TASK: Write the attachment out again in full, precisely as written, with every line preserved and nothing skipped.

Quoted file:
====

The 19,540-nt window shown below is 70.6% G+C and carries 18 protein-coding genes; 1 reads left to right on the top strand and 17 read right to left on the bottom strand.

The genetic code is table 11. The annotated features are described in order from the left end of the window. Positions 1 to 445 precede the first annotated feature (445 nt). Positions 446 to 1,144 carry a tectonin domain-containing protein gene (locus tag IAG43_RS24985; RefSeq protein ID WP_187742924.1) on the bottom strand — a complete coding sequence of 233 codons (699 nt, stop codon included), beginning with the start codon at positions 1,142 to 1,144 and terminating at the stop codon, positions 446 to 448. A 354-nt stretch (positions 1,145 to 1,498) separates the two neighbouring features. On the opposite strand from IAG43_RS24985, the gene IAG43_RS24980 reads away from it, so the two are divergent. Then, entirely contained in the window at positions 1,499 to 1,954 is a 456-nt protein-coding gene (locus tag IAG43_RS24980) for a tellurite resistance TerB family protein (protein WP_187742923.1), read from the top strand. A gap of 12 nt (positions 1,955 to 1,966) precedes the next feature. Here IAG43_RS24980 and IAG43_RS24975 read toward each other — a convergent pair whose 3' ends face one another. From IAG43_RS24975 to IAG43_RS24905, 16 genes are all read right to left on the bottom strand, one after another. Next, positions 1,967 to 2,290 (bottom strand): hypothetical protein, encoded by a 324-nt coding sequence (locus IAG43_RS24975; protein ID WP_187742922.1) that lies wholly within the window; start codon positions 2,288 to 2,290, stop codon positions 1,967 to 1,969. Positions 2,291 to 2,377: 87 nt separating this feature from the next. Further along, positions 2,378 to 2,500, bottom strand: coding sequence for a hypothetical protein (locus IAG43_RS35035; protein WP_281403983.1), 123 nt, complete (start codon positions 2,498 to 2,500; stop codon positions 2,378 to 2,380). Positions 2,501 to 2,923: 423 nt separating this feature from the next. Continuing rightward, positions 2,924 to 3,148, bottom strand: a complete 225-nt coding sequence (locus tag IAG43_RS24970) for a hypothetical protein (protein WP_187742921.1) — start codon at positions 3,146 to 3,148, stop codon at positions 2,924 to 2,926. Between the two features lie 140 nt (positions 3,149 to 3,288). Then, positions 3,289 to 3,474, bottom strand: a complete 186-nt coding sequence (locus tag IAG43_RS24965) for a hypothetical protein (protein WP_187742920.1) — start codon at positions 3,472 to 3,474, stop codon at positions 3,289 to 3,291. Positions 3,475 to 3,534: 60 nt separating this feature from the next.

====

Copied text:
The 19,540-nt window shown below is 70.6% G+C and carries 18 protein-coding genes; 1 reads left to right on the top strand and 17 read right to left on the bottom strand.

The genetic code is table 11. The annotated features are described in order from the left end of the window. Positions 1 to 445 precede the first annotated feature (445 nt). Positions 446 to 1,144 carry a tectonin domain-containing protein gene (locus tag IAG43_RS24985; RefSeq protein ID WP_187742924.1) on the bottom strand — a complete coding sequence of 233 codons (699 nt, stop codon included), beginning with the start codon at positions 1,142 to 1,144 and terminating at the stop codon, positions 446 to 448. A 354-nt stretch (positions 1,145 to 1,498) separates the two neighbouring features. On the opposite strand from IAG43_RS24985, the gene IAG43_RS24980 reads away from it, so the two are divergent. Then, entirely contained in the window at positions 1,499 to 1,954 is a 456-nt protein-coding gene (locus tag IAG43_RS24980) for a tellurite resistance TerB family protein (protein WP_187742923.1), read from the top strand. A gap of 12 nt (positions 1,955 to 1,966) precedes the next feature. Here IAG43_RS24980 and IAG43_RS24975 read toward each other — a convergent pair whose 3' ends face one another. From IAG43_RS24975 to IAG43_RS24905, 16 genes are all read right to left on the bottom strand, one after another. Next, positions 1,967 to 2,290 (bottom strand): hypothetical protein, encoded by a 324-nt coding sequence (locus IAG43_RS24975; protein ID WP_187742922.1) that lies wholly within the window; start codon positions 2,288 to 2,290, stop codon positions 1,967 to 1,969. Positions 2,291 to 2,377: 87 nt separating this feature from the next. Further along, positions 2,378 to 2,500, bottom strand: coding sequence for a hypothetical protein (locus IAG43_RS35035; protein WP_281403983.1), 123 nt, complete (start codon positions 2,498 to 2,500; stop codon positions 2,378 to 2,380). Positions 2,501 to 2,923: 423 nt separating this feature from the next. Continuing rightward, positions 2,924 to 3,148, bottom strand: a complete 225-nt coding sequence (locus tag IAG43_RS24970) for a hypothetical protein (protein WP_187742921.1) — start codon at positions 3,146 to 3,148, stop codon at positions 2,924 to 2,926. Between the two features lie 140 nt (positions 3,149 to 3,288). Then, positions 3,289 to 3,474, bottom strand: a complete 186-nt coding sequence (locus tag IAG43_RS24965) for a hypothetical protein (protein WP_187742920.1) — start codon at positions 3,472 to 3,474, stop codon at positions 3,289 to 3,291. Positions 3,475 to 3,534: 60 nt separating this feature from the next.